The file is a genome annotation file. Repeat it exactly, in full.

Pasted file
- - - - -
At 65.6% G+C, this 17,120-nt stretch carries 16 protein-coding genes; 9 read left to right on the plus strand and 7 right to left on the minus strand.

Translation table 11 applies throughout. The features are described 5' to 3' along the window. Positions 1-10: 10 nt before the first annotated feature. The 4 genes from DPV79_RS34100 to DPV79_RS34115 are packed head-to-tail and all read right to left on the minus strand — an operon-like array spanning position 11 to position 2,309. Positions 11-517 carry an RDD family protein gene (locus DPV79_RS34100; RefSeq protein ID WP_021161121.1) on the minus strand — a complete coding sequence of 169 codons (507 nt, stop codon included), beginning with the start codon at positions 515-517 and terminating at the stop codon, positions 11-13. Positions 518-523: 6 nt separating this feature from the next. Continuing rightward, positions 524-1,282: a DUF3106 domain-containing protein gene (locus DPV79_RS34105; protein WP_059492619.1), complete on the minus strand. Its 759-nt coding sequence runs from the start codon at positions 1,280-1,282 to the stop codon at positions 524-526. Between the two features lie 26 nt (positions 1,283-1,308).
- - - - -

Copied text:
At 65.6% G+C, this 17,120-nt stretch carries 16 protein-coding genes; 9 read left to right on the plus strand and 7 right to left on the minus strand.

Translation table 11 applies throughout. The features are described 5' to 3' along the window. Positions 1-10: 10 nt before the first annotated feature. The 4 genes from DPV79_RS34100 to DPV79_RS34115 are packed head-to-tail and all read right to left on the minus strand — an operon-like array spanning position 11 to position 2,309. Positions 11-517 carry an RDD family protein gene (locus DPV79_RS34100; RefSeq protein ID WP_021161121.1) on the minus strand — a complete coding sequence of 169 codons (507 nt, stop codon included), beginning with the start codon at positions 515-517 and terminating at the stop codon, positions 11-13. Positions 518-523: 6 nt separating this feature from the next. Continuing rightward, positions 524-1,282: a DUF3106 domain-containing protein gene (locus DPV79_RS34105; protein WP_059492619.1), complete on the minus strand. Its 759-nt coding sequence runs from the start codon at positions 1,280-1,282 to the stop codon at positions 524-526. Between the two features lie 26 nt (positions 1,283-1,308).